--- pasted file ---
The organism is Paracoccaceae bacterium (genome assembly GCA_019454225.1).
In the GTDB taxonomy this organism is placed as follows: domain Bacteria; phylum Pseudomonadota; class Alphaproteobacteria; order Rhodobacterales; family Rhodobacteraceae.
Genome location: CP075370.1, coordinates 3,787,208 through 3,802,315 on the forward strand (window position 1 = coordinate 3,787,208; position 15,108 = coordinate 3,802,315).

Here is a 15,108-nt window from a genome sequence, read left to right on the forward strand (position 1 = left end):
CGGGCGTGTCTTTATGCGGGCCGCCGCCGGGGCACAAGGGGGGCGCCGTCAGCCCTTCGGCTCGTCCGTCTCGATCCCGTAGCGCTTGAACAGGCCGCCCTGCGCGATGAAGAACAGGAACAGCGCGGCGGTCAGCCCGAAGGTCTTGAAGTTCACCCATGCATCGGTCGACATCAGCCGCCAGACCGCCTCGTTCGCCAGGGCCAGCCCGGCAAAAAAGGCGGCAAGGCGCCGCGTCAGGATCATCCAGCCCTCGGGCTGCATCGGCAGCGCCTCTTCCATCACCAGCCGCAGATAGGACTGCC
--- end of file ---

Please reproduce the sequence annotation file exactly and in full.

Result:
The organism is Paracoccaceae bacterium (genome assembly GCA_019454225.1).
In the GTDB taxonomy this organism is placed as follows: domain Bacteria; phylum Pseudomonadota; class Alphaproteobacteria; order Rhodobacterales; family Rhodobacteraceae.
Genome location: CP075370.1, coordinates 3,787,208 through 3,802,315 on the forward strand (window position 1 = coordinate 3,787,208; position 15,108 = coordinate 3,802,315).

Here is a 15,108-nt window from a genome sequence, read left to right on the forward strand (position 1 = left end):
CGGGCGTGTCTTTATGCGGGCCGCCGCCGGGGCACAAGGGGGGCGCCGTCAGCCCTTCGGCTCGTCCGTCTCGATCCCGTAGCGCTTGAACAGGCCGCCCTGCGCGATGAAGAACAGGAACAGCGCGGCGGTCAGCCCGAAGGTCTTGAAGTTCACCCATGCATCGGTCGACATCAGCCGCCAGACCGCCTCGTTCGCCAGGGCCAGCCCGGCAAAAAAGGCGGCAAGGCGCCGCGTCAGGATCATCCAGCCCTCGGGCTGCATCGGCAGCGCCTCTTCCATCACCAGCCGCAGATAGGACTGCC